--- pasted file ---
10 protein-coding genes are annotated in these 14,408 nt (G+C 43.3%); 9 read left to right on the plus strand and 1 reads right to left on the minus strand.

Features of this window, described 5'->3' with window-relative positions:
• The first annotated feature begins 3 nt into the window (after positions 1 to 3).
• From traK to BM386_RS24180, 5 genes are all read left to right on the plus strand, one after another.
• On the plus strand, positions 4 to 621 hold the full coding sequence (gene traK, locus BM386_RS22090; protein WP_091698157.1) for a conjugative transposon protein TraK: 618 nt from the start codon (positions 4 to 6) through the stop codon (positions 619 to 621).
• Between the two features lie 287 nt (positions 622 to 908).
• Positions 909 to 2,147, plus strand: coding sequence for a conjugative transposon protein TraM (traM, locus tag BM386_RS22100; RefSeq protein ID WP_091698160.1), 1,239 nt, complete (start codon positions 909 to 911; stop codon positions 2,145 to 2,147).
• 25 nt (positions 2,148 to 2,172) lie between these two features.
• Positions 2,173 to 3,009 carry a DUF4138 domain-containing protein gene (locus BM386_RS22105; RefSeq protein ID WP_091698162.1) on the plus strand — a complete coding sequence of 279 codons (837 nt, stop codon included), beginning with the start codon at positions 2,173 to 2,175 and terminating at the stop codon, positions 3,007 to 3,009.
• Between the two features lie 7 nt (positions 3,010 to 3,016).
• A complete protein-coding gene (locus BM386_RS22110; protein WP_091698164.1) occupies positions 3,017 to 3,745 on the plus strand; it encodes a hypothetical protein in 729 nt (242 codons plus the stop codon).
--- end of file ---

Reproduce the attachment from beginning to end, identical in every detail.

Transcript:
10 protein-coding genes are annotated in these 14,408 nt (G+C 43.3%); 9 read left to right on the plus strand and 1 reads right to left on the minus strand.

Features of this window, described 5'->3' with window-relative positions:
• The first annotated feature begins 3 nt into the window (after positions 1 to 3).
• From traK to BM386_RS24180, 5 genes are all read left to right on the plus strand, one after another.
• On the plus strand, positions 4 to 621 hold the full coding sequence (gene traK, locus BM386_RS22090; protein WP_091698157.1) for a conjugative transposon protein TraK: 618 nt from the start codon (positions 4 to 6) through the stop codon (positions 619 to 621).
• Between the two features lie 287 nt (positions 622 to 908).
• Positions 909 to 2,147, plus strand: coding sequence for a conjugative transposon protein TraM (traM, locus tag BM386_RS22100; RefSeq protein ID WP_091698160.1), 1,239 nt, complete (start codon positions 909 to 911; stop codon positions 2,145 to 2,147).
• 25 nt (positions 2,148 to 2,172) lie between these two features.
• Positions 2,173 to 3,009 carry a DUF4138 domain-containing protein gene (locus BM386_RS22105; RefSeq protein ID WP_091698162.1) on the plus strand — a complete coding sequence of 279 codons (837 nt, stop codon included), beginning with the start codon at positions 2,173 to 2,175 and terminating at the stop codon, positions 3,007 to 3,009.
• Between the two features lie 7 nt (positions 3,010 to 3,016).
• A complete protein-coding gene (locus BM386_RS22110; protein WP_091698164.1) occupies positions 3,017 to 3,745 on the plus strand; it encodes a hypothetical protein in 729 nt (242 codons plus the stop codon).